With Republicans and Democrats divided on so many policy issues, it is gratifying to see the parties agree on an approach to a serious public health problem — traumatic brain injury (TBI). In June, the House of Representatives unanimously passed H.R. 1098, the Traumatic Brain Injury Reauthorization Act (TBIRA), legislation to reauthorize programs that will provide resources for those with traumatic brain injury while also affording an investment in education and research around traumatic brain injury prevention. The bill now moves to the Senate, where we hope it will receive equally favorable treatment.
Traumatic brain injury affects nearly 2 million Americans each year, of all ages and all walks of life. Those with TBI include our nation's war fighters, children and teens injured while playing sports or in car crashes, and seniors hurt in a fall.
Now is an especially auspicious time to focus attention and resources on issues related to brain injury. The science is advancing quickly, giving those diagnosed with TBI and their families new reason for hope.
But our research at the Center for BrainHealth shows that this idea is outdated and should be abandoned. The brain is remarkable for its plasticity, or ability to be changed, modified and repaired. The brain makes new cells, forms new connections, and strengthens old connections every day.
It is important to monitor individuals who have been diagnosed with TBI longitudinally, like we monitor those diagnosed with cancer to make sure they stay in remission. However, simply studying the later-emerging consequences of concussions is only part of the solution. We now know the brain can continue to recover for months — even years — after injury with the right interventions. The Center for BrainHealth in Dallas is developing strategies that teach people how to manage and use information more effectively — what we call "brain training." These strategies show promise in strengthening overall brain function in many of those affected by TBI. We are finding that cognitive losses can be regained, or at least mitigated.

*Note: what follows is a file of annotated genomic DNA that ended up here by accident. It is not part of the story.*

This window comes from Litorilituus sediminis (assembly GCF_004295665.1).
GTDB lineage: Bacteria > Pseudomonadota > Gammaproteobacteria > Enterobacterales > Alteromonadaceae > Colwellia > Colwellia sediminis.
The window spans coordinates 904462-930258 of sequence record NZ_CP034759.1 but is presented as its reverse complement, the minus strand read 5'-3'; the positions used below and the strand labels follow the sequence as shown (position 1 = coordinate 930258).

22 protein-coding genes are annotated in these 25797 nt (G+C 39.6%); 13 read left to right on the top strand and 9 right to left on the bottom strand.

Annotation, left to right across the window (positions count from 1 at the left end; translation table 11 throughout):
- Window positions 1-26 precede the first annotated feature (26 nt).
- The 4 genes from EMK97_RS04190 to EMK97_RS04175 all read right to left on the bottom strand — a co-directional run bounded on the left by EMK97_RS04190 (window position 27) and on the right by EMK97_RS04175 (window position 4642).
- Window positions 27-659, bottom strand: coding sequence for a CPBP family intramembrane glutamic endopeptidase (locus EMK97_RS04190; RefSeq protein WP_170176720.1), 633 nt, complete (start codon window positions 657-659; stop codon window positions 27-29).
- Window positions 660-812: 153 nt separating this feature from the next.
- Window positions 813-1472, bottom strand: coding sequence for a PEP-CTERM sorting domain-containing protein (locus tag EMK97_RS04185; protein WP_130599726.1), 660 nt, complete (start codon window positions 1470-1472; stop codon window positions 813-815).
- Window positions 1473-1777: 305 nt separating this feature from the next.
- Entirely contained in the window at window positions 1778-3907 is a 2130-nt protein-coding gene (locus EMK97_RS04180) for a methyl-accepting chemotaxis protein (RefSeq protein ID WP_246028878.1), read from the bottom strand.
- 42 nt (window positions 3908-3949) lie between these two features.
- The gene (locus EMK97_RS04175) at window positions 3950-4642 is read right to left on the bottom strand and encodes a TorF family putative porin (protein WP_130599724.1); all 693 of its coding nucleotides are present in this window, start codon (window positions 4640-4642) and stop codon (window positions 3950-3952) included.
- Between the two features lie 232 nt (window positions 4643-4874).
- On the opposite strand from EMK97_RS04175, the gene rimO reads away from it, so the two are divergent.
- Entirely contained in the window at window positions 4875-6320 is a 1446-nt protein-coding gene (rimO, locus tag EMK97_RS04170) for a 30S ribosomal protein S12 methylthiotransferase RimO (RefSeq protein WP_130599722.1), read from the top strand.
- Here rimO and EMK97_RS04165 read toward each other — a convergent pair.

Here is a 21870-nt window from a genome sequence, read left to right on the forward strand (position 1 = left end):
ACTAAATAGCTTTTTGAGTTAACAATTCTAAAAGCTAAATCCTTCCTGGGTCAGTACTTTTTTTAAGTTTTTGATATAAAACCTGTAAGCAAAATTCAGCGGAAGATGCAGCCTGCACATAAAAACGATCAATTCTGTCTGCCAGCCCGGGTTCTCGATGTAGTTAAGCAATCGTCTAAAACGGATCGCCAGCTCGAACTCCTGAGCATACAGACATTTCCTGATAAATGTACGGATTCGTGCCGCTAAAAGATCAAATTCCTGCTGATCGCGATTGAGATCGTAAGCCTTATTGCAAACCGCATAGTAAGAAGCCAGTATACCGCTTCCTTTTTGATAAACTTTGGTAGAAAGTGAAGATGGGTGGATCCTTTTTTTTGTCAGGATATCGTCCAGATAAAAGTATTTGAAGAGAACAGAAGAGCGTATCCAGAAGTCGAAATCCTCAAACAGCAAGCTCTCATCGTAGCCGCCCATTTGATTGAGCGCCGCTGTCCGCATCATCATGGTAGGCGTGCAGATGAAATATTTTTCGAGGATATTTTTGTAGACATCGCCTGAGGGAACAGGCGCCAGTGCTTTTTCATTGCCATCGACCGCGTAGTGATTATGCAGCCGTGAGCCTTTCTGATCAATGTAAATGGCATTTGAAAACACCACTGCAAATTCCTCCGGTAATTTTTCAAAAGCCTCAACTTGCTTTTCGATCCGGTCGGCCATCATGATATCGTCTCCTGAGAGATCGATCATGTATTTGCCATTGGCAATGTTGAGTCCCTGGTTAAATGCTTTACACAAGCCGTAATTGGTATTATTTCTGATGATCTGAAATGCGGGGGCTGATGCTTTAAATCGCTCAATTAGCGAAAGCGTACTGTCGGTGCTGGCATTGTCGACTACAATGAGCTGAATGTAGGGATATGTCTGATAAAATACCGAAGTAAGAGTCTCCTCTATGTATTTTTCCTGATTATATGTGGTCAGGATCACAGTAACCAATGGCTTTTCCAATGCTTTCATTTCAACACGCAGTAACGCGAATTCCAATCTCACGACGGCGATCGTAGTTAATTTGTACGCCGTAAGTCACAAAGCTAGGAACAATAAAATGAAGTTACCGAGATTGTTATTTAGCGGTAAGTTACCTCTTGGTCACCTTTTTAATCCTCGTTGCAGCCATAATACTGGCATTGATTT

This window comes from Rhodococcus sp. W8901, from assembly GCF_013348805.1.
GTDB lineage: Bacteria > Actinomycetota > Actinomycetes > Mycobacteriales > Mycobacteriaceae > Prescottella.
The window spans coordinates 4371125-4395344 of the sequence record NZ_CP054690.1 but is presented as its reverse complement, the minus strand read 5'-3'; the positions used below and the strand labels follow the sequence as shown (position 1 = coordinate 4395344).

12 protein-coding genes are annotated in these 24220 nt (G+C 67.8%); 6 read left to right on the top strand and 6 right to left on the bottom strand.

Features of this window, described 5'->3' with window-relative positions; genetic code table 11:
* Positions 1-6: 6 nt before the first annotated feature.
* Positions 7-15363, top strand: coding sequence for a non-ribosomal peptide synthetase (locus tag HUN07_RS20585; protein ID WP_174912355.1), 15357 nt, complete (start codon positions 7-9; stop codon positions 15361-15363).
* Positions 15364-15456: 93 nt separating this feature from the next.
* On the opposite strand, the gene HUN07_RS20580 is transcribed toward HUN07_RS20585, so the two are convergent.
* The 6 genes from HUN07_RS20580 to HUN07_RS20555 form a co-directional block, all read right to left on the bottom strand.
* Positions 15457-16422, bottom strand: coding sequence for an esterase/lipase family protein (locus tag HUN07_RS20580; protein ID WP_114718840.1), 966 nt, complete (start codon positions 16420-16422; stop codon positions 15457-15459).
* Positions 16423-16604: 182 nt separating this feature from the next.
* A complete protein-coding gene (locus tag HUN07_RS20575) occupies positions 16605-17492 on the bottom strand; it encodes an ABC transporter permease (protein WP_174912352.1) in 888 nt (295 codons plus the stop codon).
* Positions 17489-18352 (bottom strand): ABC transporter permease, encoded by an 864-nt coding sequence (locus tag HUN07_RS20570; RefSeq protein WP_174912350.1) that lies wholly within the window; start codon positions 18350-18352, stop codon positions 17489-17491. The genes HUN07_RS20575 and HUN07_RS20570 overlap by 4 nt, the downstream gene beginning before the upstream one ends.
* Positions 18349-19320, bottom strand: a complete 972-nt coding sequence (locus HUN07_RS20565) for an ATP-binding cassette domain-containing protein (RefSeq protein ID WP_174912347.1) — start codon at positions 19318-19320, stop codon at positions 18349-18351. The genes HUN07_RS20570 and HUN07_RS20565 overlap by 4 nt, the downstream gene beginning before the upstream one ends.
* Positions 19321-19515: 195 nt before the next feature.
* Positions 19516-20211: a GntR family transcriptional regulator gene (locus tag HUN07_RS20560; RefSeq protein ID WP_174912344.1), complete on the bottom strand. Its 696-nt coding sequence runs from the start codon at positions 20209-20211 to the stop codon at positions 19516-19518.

For example, we have developed a cutting-edge cognitive intervention called Strategic Memory Advanced Reasoning Training (SMART) to teach individuals of all ages how to more effectively assimilate, manage and use information in health, after injury or disease diagnoses. These cognitive skills are crucial both to academic success in teens and to enhancing overall brain performance in professional careers and personal lives across the lifespan.
Our research has shown that the SMART program is extremely helpful to both teens and adults suffering from the lasting effects of a sports concussion or other injury. The National Institutes of Health and private philanthropists funded a research project to determine whether a month of the SMART program could help these kids regain their ability to think more deeply and meaningfully. What was found was that no matter the severity of the injury or the amount of time since the injury, cognitive performance improved when teens were taught how to strategically process incoming information in a meaningful way, instead of just focusing on specific mental processes such as memory.
Similarly, peer-reviewed research from the Center for BrainHealth has shown that guided brain training significantly improves higher-order cognitive performance in civilian adults with TBI. Through a Department of Defense funded grant, we are now studying whether this training can benefit our young warriors returning home from Afghanistan and Iraq. We expect this program to enhance our veterans' mental productivity and to improve their cognitive capacity, helping them feel more in control of their lives.
While we are excited by the potential of our research to improve the lives — and cognitive function — of those affected by TBI, we need and welcome allies at the federal level in this fight.
Those with TBI and their families need access to treatment, education and support throughout their rehabilitation period. Hospitals, rehab centers and medical providers need the capacity to deliver timely, appropriate and up-to-date interventions when faced with TBI cases. And research institutions need support as they continue to look for effective ways to diagnose and treat TBI and to prevent future cases.
That is why passage of TBIRA is so important, and why bipartisan cooperation on the House side is so heartening. The bill provides the needed framework for a national, coordinated approach to assist those with TBI and their families, to ensure that states have the capacity to deliver services to those affected by TBI, and to continue research into the causes of TBI and effective interventions.
We applaud the leadership of Reps. Bill Pascrell (D-N.J.) and Tom Rooney (R-Fla.), co-chairs of the Congressional Brain Injury Task Force, for their hard work in getting TBIRA through the House of Representatives. They have shown that dealing with traumatic brain injury can transcend politics. Enactment of this bipartisan legislation would be a victory for both parties, and for all Americans affected by TBI.
Chapman, Ph.D., is the founder and chief director of the Center for BrainHealth at the University of Texas at Dallas.